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Animals are not ours to eat, wear, experiment on, use for entertainment, or abuse in any other way.

Kentucky Derby Week Ends With Injuries and Death

Written by PETA | May 4, 2009

How anyone can still tune in to watch horse racing, especially after Eight Belles broke both her ankles and was euthanized at last year’s Kentucky Derby? Well, some mint julep–sipping, tacky hat–wearing folks still do—and for them, this past week was another showcase of horse horrors.

  1. Monday: Raspberry Kiss and Dr. Rap, two young Derby horses, were involved in a collision that resulted in a broken hip, and eventual euthanasia, for Raspberry Kiss.
  2. Friday: Stormalory, who was projected to win the American Turf, suffered fractures and was euthanized.
  3. Saturday morning: I Want Revenge, the Kentucky Derby fave, was scratched early in the day because of an ankle injury and is expected to be off the racetrack until at least summer.
  4. Saturday afternoon: The Derby’s projected winner, Friesan Fire, had part of his hoof ripped off right after the start but managed to finish the race, bleeding the whole way, 18th of 19 horses. (Somehow, I’m not surprised that Friesan Fire is trained by Larry Jones with Gabriel Saez as the jockey, the same duo who sent Eight Belles to her early grave last year.)

 

thedowneyprofile / CC
“He got hit real bad leaving the gate,” Larry Jones said. “He’s bleeding. If you see blood on the track, it’s his.”
Friesan Fire

 

All of the above occurred at just one track during just one weekend, but injuries and death are routine at racetracks.

Anybody want to guess what the upcoming Preakness and Belmont Stakes have in store for horses?

Written by Karin Bennett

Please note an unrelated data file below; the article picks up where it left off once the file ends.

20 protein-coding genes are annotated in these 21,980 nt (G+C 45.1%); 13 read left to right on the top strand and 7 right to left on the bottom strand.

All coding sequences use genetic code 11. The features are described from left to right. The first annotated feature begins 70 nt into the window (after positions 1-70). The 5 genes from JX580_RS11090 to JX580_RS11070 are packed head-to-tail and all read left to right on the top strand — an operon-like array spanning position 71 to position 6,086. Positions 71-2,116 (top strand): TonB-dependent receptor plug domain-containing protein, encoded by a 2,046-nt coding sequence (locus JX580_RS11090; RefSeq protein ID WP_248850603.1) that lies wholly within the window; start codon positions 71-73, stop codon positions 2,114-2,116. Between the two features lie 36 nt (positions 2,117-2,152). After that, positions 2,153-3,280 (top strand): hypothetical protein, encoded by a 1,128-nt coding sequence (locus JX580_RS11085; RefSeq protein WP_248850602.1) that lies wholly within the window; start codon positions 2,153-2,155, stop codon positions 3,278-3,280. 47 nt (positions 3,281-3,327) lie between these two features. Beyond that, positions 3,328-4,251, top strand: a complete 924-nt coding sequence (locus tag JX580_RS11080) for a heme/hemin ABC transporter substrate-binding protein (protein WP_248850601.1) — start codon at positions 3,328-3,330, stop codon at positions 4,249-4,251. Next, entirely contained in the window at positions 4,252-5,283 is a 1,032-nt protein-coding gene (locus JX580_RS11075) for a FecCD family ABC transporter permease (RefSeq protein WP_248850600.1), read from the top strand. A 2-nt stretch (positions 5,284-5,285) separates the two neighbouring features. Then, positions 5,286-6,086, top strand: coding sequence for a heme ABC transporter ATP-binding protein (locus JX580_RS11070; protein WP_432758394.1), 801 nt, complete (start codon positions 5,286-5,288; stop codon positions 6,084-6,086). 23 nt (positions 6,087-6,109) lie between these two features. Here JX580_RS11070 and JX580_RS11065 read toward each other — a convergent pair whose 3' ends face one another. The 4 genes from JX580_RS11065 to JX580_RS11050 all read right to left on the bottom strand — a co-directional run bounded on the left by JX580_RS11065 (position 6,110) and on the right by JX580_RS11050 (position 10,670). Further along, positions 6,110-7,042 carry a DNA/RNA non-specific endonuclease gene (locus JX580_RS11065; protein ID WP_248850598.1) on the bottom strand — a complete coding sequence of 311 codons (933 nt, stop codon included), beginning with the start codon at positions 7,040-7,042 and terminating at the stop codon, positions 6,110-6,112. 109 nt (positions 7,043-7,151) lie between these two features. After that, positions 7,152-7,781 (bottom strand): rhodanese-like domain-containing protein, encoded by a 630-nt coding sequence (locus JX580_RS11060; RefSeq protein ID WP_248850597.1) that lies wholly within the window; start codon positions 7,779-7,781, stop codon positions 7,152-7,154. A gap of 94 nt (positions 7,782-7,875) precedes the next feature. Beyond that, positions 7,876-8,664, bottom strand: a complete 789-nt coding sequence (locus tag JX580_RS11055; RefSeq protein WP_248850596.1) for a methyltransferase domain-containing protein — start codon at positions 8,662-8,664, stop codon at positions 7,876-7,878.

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  • Robert Johanansen says:

    Cindy just reda your post very powerful speech please join my abuse prevention organization. We need a good writer. beastsoflegandyahoo.com

  • Robert Johanansen says:

    In response to horsefan So what if the humans get hurt it was THERE choice to participate in the sport if some guy wants to get in a car and drive around in circles at ridiculous speeds and he gets hurt it’s his OWN fault. Nobody shved him in the car and forced him to race to the death. If people must have this type of sport why can’t we just go back to good old hamster ball racing? Then again they would probably turn that into an abusive excuse for murder too.

  • JJ says:

    To Amy S Marie and Lorrie You said exactly what I was going to say. Horses are bred to run and nothing’s going to stop that. You’re probobly the most on target people here. Glad to see i’m not the only one. And to the people who are just blowing me and these guys off Come on!!! PETA is an amazing organization but that’s you’re big problem. The moment someone doesn’t agree with you then you just write them off as “hateful” or “stupid”. Horse racing can be a wonderful sport if we just work on improving it rather than simply ending it.

  • JadeLight says:

    I think that something was left out here In the horse racing industry breeding is also a commonality. Mares may be bred many more times than is natural in the wild. This injures their health. In some cases ovum are taken from quality mares and mixed with sperm from quality studs then the fertilized eggs are placed in nonquality mares as a surrogate. This is continued over and over again more often that would occur in the wild. Nonquality offspring are often taken away from the mare in order to be able to bred that mare again. You may question the veracity of what I am saying. I have seen this for myself because I was a breezer for a year in Virginia. That was enough for me to see the abuses that occur in the horse racing industry. It is far deeper than running horses in an unnatural setting whipping them to make them run faster and euthanizing them because that is cheaper and more humane that treating them. Not all horse want to race either but are pushed to do so by their owners. Otherwise there is monetary loss. It is about the money not the horse. Don’t think so? Look at the purses and then you will understand.